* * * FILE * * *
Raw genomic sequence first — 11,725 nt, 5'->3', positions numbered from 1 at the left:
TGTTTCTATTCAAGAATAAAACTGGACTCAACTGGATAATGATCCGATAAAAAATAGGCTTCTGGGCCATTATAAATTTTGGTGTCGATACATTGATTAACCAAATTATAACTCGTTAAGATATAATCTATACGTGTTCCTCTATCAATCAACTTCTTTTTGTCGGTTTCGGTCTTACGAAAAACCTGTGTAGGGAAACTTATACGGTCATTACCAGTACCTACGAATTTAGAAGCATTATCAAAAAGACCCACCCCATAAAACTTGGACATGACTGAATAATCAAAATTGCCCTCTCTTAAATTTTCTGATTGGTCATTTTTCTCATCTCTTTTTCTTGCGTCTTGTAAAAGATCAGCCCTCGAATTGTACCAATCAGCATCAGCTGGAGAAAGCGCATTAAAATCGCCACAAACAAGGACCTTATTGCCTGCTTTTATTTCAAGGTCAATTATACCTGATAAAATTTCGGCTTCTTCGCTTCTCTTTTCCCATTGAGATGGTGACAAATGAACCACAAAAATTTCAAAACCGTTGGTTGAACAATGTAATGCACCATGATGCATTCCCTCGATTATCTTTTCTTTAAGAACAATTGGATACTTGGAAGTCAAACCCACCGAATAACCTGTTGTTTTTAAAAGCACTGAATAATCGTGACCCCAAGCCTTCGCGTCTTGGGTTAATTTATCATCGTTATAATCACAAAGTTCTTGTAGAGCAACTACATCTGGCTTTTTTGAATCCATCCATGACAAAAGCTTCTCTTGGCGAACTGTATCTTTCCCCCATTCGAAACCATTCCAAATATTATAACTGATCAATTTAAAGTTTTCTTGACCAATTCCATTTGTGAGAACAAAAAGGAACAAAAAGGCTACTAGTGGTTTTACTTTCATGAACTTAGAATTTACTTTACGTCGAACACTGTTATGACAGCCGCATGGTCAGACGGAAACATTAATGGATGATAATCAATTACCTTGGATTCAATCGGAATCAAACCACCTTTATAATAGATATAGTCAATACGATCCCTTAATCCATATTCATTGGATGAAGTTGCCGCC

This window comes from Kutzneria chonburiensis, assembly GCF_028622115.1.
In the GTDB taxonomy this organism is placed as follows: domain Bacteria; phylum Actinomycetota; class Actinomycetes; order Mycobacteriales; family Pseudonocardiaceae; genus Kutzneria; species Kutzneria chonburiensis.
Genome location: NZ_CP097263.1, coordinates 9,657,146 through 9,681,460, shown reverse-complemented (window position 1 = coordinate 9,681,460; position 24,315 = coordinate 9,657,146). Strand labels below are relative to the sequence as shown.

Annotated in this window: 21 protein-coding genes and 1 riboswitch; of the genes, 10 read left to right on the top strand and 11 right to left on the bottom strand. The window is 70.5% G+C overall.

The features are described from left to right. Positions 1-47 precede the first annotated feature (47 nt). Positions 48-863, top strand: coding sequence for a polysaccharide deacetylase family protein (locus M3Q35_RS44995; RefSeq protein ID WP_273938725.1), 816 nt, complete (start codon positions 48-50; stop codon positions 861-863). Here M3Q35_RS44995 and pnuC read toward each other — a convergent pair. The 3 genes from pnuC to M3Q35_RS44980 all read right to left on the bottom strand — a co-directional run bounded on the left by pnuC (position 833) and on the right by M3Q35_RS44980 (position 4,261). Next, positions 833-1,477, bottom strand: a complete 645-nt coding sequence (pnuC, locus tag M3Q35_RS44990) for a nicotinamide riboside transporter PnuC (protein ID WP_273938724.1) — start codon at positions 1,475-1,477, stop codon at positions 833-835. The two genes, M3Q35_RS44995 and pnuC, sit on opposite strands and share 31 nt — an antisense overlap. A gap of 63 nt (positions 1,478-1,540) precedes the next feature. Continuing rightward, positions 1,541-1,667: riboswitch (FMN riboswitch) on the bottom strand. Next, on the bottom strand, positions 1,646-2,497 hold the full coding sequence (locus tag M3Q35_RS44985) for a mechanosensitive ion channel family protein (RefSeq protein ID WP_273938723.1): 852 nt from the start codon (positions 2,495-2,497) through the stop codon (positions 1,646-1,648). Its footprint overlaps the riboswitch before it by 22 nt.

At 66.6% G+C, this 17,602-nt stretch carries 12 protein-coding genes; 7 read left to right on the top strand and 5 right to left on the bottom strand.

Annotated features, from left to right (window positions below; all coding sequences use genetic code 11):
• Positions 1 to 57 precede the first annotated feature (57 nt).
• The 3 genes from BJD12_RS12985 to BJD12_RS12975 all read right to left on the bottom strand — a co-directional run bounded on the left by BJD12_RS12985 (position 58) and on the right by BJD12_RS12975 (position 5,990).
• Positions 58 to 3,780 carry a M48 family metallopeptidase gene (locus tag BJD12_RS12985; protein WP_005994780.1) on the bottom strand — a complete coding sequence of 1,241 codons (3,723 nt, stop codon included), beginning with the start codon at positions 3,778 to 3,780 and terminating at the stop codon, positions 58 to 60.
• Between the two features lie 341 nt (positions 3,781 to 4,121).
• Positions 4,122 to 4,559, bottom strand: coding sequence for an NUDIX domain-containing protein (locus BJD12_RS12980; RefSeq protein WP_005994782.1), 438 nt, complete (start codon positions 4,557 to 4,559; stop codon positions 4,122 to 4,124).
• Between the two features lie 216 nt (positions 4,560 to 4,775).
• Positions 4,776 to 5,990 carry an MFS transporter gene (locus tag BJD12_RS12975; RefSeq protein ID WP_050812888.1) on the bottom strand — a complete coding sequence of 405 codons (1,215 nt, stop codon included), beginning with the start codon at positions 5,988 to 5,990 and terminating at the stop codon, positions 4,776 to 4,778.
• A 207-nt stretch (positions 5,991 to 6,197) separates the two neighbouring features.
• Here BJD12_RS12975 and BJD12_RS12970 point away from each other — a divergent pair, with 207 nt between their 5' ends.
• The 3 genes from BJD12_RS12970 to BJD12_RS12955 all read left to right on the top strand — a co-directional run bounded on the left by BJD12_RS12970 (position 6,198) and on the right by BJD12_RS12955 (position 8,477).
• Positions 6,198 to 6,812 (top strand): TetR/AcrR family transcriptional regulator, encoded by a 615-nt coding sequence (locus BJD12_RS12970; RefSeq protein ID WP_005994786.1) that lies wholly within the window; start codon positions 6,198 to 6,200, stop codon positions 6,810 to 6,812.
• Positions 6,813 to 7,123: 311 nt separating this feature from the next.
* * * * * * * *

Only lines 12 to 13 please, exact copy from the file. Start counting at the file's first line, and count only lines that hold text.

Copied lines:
• Positions 58 to 3,780 carry a M48 family metallopeptidase gene (locus tag BJD12_RS12985; protein WP_005994780.1) on the bottom strand — a complete coding sequence of 1,241 codons (3,723 nt, stop codon included), beginning with the start codon at positions 3,778 to 3,780 and terminating at the stop codon, positions 58 to 60.
• Between the two features lie 341 nt (positions 3,781 to 4,121).